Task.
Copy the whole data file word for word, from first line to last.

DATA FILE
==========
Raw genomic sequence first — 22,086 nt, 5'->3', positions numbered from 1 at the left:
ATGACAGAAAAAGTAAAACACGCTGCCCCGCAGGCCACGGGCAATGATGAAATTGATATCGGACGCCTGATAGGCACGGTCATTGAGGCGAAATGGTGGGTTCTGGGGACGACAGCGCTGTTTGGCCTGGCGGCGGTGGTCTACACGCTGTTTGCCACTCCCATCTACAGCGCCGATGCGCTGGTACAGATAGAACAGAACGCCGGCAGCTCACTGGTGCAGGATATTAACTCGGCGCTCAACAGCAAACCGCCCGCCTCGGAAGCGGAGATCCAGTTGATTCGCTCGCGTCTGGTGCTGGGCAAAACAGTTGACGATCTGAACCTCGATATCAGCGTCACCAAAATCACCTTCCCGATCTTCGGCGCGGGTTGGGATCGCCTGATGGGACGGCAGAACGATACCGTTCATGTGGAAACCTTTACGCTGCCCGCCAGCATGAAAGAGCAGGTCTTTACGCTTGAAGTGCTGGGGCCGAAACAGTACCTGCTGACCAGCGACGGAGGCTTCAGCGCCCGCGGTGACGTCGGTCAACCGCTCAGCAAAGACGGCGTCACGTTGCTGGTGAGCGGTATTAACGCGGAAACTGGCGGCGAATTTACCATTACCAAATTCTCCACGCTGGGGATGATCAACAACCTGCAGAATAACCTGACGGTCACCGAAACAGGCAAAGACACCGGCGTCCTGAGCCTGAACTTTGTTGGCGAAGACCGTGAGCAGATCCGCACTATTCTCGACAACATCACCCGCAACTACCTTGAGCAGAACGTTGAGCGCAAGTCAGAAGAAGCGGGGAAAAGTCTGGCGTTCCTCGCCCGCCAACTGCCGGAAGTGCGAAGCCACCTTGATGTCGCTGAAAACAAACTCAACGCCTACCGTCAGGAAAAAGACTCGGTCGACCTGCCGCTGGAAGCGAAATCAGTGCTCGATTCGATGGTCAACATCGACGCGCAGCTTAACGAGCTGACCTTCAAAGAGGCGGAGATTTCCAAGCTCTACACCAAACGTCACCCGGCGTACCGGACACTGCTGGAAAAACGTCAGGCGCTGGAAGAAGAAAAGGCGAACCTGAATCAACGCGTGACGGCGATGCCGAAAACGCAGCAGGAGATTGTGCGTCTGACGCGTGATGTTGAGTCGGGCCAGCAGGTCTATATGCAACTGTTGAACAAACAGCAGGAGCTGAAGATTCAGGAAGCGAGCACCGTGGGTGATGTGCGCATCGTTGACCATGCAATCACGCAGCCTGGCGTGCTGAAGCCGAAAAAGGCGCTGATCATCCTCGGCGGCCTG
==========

Raw genomic sequence first — 22,086 nt, 5'->3', positions numbered from 1 at the left:
ATGACAGAAAAAGTAAAACACGCTGCCCCGCAGGCCACGGGCAATGATGAAATTGATATCGGACGCCTGATAGGCACGGTCATTGAGGCGAAATGGTGGGTTCTGGGGACGACAGCGCTGTTTGGCCTGGCGGCGGTGGTCTACACGCTGTTTGCCACTCCCATCTACAGCGCCGATGCGCTGGTACAGATAGAACAGAACGCCGGCAGCTCACTGGTGCAGGATATTAACTCGGCGCTCAACAGCAAACCGCCCGCCTCGGAAGCGGAGATCCAGTTGATTCGCTCGCGTCTGGTGCTGGGCAAAACAGTTGACGATCTGAACCTCGATATCAGCGTCACCAAAATCACCTTCCCGATCTTCGGCGCGGGTTGGGATCGCCTGATGGGACGGCAGAACGATACCGTTCATGTGGAAACCTTTACGCTGCCCGCCAGCATGAAAGAGCAGGTCTTTACGCTTGAAGTGCTGGGGCCGAAACAGTACCTGCTGACCAGCGACGGAGGCTTCAGCGCCCGCGGTGACGTCGGTCAACCGCTCAGCAAAGACGGCGTCACGTTGCTGGTGAGCGGTATTAACGCGGAAACTGGCGGCGAATTTACCATTACCAAATTCTCCACGCTGGGGATGATCAACAACCTGCAGAATAACCTGACGGTCACCGAAACAGGCAAAGACACCGGCGTCCTGAGCCTGAACTTTGTTGGCGAAGACCGTGAGCAGATCCGCACTATTCTCGACAACATCACCCGCAACTACCTTGAGCAGAACGTTGAGCGCAAGTCAGAAGAAGCGGGGAAAAGTCTGGCGTTCCTCGCCCGCCAACTGCCGGAAGTGCGAAGCCACCTTGATGTCGCTGAAAACAAACTCAACGCCTACCGTCAGGAAAAAGACTCGGTCGACCTGCCGCTGGAAGCGAAATCAGTGCTCGATTCGATGGTCAACATCGACGCGCAGCTTAACGAGCTGACCTTCAAAGAGGCGGAGATTTCCAAGCTCTACACCAAACGTCACCCGGCGTACCGGACACTGCTGGAAAAACGTCAGGCGCTGGAAGAAGAAAAGGCGAACCTGAATCAACGCGTGACGGCGATGCCGAAAACGCAGCAGGAGATTGTGCGTCTGACGCGTGATGTTGAGTCGGGCCAGCAGGTCTATATGCAACTGTTGAACAAACAGCAGGAGCTGAAGATTCAGGAAGCGAGCACCGTGGGTGATGTGCGCATCGTTGACCATGCAATCACGCAGCCTGGCGTGCTGAAGCCGAAAAAGGCGCTGATCATCCTCGGCGGCCTG